Retired Engineer Tom Brown Saved 1200 Types Of Apples From Extinction.

Tom Brown is on a mission to protect apples, a significant component of America’s culinary legacy.

Finding rare, old apples wasn’t always something the former chemical engineer was too interested in. In fact, until he came across them at a farmer’s market in the late 1990s, he had never even heard of a heritage apple.

Brown talks about trying certain fruit kinds with flavors and hues he had never experienced. White Winter Jon, Arkansas Black, and Etter’s Gold, to name a few, were all intriguing names.

Meet the Appalachian Apple Hunter, Tom Brown

Meet the Appalachian Apple Hunter, Tom Brown

Tom Brown motions at groups of maturing trees as he leads a couple of young, aspirational homesteaders through his personal apple orchard in Clemmons, North Carolina. The 79-year-old, a retired chemical engineer, lists variations and occasionally pauses to share a story. Unfamiliar names like “Black Winesap,” “Candy Stripe,” “Rabun Bald,” “Yellow Bellflower,” and “Night Dropper” go along with stories that seem to have been taken straight out of pomological legend.

Retired Engineer Tom Brown Saved 1200 Types Of Apples From Extinction.

Consider a Junaluska apple. According to lore, The cultivar was called for its most ardent supporter, an early 19th-century chief, by Cherokee Indians in the Smoky Mountains more than 200 years ago. The apple, according to veteran orchardists, was formerly popular in the South but vanished before 1900. After finding references in an antebellum orchard catalog from Franklin, North Carolina, Brown began looking for it in 2001. He used detective skills to find the abandoned 1859 country orchard. He then hired a neighborhood mailman and hobby orchardist to serve as his guide. The two went door-to-door for days seeking out old apple trees. They eventually found the remnants of a mountain orchard that had long since been engulfed by forest thanks to the guidance of an elderly woman.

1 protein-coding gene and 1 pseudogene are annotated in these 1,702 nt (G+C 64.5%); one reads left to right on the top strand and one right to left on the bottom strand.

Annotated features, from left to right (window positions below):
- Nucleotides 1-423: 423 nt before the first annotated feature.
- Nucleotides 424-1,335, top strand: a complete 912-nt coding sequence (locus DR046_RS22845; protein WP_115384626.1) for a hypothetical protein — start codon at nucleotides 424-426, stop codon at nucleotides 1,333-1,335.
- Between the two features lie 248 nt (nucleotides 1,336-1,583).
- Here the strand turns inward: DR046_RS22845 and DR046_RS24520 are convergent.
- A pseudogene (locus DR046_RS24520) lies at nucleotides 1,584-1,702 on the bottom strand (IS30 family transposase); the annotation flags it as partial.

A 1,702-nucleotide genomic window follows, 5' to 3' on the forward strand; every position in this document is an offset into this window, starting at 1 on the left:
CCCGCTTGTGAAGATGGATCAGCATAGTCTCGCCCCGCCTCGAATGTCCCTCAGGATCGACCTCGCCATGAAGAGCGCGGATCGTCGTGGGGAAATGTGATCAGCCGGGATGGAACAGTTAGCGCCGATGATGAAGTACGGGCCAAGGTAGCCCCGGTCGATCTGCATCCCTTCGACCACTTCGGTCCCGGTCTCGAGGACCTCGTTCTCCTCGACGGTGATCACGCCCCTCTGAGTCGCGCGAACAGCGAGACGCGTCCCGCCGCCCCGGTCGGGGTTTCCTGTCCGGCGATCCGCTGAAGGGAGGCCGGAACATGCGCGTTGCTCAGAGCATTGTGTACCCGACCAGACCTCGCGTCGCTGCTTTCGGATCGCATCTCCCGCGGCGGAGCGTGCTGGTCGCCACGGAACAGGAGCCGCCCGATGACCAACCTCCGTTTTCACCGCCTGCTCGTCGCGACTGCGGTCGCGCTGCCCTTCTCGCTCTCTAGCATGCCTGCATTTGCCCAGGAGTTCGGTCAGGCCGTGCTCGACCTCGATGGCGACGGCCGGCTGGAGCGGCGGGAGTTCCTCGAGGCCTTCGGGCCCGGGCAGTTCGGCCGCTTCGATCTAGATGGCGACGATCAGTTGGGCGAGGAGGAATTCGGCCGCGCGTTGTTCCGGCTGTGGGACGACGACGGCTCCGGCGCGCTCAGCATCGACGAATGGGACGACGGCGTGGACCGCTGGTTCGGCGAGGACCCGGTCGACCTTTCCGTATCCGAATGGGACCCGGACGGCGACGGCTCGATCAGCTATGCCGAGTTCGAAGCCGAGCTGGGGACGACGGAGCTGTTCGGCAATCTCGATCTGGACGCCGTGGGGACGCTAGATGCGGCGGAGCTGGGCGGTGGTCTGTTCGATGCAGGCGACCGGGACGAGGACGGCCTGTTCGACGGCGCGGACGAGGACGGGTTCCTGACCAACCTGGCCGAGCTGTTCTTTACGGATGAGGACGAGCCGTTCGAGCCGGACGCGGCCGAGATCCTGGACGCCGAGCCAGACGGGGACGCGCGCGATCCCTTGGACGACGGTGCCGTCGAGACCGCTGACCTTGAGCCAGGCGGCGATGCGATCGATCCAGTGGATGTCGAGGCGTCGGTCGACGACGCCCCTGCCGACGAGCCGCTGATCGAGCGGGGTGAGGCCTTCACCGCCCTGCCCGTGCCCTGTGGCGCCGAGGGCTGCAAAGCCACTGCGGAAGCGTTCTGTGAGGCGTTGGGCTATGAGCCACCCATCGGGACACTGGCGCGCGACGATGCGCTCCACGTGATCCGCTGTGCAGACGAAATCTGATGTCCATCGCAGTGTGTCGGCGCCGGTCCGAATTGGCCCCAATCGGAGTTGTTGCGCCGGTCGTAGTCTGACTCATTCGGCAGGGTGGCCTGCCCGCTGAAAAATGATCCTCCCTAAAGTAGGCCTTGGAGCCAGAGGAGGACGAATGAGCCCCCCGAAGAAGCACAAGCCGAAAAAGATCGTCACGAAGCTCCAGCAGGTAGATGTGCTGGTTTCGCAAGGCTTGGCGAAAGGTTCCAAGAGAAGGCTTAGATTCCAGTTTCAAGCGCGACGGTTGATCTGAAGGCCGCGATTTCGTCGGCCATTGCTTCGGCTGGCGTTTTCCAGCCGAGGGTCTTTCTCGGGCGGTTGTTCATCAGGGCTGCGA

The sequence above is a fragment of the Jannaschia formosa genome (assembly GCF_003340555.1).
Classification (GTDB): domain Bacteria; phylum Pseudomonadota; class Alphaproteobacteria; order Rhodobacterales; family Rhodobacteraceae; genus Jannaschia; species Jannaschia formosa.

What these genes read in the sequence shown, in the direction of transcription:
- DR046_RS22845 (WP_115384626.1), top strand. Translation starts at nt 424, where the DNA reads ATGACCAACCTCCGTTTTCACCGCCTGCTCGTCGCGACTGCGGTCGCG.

Brown discovered a single, gnarled Junaluska tree during the fruiting season using historical documents. For his new conservation orchard, he cut down scion wood, and then he began reintroducing apples to the world.

Tom Brown’s Race To Beating The Clock

“The Apple Hunter” – Tom Brown’s Race To Beating The Clock

In the nearly 25 years that Brown has spent looking for Appalachia’s missing heritage apples, he has amassed dozens of stories about apple hunting similar to these. He has recovered 1,200 kinds so far, 700 of the rarest of which are found in his two-acre Heritage Apples orchard. Some were cloned from the last known trees of their kind, and the majority haven’t been commercially sold in at least a century.

There are certainly still thousands of different species, but it’s a race against time to preserve them. The people who can provide information about where they are usually live into their 80s or 90s. Trees are lost every year as a result of storms, development, pests, and blights. In his later years, Brown focused on speeding up the time.

What Are Users Saying?

This man should have a grant and be able to preserve all the apple varieties left in the world. These strains are part of human history and it’s a shame modern agriculture has lost so much of its past.


How can we reach Tom Brown? We have discovered an old heirloom orchard up on Lake Ontario, with what appears to be scores of different varieties, around 100 years old or older, overgrown and unattended, but clearly structured as an orchard back in the day.


GOAT. Saving things we didn’t even know needed saving.


Brown works tirelessly to ensure these heirloom apples don’t disappear.

Southern Living

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